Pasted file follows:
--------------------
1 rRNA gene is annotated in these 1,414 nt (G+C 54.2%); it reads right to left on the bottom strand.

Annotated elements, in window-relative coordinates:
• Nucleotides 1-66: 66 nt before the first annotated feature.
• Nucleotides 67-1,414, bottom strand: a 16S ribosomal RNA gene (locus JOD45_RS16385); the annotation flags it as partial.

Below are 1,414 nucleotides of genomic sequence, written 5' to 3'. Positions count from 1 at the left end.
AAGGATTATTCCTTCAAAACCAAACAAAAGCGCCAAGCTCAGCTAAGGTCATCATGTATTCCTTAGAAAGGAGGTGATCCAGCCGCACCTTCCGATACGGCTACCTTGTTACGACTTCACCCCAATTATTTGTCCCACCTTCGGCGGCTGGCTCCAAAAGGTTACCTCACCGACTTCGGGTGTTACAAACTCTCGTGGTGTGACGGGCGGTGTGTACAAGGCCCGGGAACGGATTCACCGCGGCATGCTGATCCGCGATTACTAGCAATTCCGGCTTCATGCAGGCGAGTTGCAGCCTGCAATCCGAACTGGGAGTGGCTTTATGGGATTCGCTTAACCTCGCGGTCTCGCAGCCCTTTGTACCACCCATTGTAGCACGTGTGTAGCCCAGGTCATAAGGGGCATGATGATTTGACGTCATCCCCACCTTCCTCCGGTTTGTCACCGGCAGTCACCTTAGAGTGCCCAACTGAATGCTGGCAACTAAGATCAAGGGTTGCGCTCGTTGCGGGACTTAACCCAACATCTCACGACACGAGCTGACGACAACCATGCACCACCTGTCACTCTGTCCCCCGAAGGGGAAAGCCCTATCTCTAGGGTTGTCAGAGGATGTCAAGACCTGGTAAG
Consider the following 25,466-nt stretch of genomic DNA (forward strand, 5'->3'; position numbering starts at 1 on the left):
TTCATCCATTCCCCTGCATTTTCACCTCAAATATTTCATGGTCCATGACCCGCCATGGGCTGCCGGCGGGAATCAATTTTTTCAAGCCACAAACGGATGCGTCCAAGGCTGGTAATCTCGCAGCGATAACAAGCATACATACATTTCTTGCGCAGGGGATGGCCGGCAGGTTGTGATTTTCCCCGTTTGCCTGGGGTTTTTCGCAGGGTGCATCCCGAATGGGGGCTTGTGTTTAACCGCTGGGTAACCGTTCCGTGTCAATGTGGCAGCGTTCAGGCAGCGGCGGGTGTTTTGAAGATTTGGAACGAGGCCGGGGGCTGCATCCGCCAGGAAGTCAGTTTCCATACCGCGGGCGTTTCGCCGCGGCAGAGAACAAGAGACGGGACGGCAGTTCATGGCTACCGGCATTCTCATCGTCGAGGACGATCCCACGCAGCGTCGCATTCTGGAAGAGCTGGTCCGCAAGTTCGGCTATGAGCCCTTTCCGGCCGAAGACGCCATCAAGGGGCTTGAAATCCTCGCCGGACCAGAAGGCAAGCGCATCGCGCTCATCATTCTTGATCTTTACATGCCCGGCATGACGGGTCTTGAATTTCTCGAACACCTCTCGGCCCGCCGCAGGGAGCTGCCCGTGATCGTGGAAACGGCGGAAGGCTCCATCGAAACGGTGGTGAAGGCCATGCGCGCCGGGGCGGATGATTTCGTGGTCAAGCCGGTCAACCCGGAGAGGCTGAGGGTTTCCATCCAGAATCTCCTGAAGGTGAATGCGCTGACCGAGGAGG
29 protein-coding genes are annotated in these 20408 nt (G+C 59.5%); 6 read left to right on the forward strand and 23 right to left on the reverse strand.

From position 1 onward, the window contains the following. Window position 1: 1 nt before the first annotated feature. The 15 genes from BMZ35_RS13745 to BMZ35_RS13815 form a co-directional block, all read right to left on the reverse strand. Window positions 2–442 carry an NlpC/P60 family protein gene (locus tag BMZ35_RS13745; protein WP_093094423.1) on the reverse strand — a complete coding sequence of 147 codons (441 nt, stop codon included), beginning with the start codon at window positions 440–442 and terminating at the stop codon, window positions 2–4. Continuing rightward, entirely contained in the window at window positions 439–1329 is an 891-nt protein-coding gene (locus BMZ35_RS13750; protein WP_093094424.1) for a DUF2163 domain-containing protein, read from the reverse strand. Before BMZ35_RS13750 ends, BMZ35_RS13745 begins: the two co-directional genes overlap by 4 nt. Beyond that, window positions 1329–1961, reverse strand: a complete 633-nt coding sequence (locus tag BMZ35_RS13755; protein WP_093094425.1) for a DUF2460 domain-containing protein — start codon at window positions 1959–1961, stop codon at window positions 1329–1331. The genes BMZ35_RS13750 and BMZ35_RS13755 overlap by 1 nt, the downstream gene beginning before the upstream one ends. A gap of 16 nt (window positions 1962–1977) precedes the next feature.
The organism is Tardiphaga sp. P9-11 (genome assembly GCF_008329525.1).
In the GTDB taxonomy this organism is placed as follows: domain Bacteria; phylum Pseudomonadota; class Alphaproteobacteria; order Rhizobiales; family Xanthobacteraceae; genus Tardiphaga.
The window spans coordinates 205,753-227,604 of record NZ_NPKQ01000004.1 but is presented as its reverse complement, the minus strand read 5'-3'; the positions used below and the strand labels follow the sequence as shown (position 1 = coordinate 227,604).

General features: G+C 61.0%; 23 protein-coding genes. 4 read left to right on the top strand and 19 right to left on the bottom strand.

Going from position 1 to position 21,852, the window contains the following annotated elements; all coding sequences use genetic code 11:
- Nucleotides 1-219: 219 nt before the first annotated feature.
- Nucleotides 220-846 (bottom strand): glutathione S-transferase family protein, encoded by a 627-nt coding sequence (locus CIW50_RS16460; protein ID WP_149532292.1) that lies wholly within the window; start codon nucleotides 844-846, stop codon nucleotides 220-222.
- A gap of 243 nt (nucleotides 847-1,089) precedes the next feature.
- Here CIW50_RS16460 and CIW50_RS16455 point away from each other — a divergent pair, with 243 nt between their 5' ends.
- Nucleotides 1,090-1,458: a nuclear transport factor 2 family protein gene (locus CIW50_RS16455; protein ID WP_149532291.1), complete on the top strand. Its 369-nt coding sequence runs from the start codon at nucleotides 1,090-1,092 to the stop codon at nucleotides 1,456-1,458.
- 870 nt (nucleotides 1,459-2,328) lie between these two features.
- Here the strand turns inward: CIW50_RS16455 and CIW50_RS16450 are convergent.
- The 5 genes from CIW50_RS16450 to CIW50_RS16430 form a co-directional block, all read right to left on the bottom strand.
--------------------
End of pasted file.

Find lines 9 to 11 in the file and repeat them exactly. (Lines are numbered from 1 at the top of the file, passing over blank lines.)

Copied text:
29 protein-coding genes are annotated in these 20408 nt (G+C 59.5%); 6 read left to right on the forward strand and 23 right to left on the reverse strand.

From position 1 onward, the window contains the following. Window position 1: 1 nt before the first annotated feature. The 15 genes from BMZ35_RS13745 to BMZ35_RS13815 form a co-directional block, all read right to left on the reverse strand. Window positions 2–442 carry an NlpC/P60 family protein gene (locus tag BMZ35_RS13745; protein WP_093094423.1) on the reverse strand — a complete coding sequence of 147 codons (441 nt, stop codon included), beginning with the start codon at window positions 440–442 and terminating at the stop codon, window positions 2–4. Continuing rightward, entirely contained in the window at window positions 439–1329 is an 891-nt protein-coding gene (locus BMZ35_RS13750; protein WP_093094424.1) for a DUF2163 domain-containing protein, read from the reverse strand. Before BMZ35_RS13750 ends, BMZ35_RS13745 begins: the two co-directional genes overlap by 4 nt. Beyond that, window positions 1329–1961, reverse strand: a complete 633-nt coding sequence (locus tag BMZ35_RS13755; protein WP_093094425.1) for a DUF2460 domain-containing protein — start codon at window positions 1959–1961, stop codon at window positions 1329–1331. The genes BMZ35_RS13750 and BMZ35_RS13755 overlap by 1 nt, the downstream gene beginning before the upstream one ends. A gap of 16 nt (window positions 1962–1977) precedes the next feature.
The organism is Tardiphaga sp. P9-11 (genome assembly GCF_008329525.1).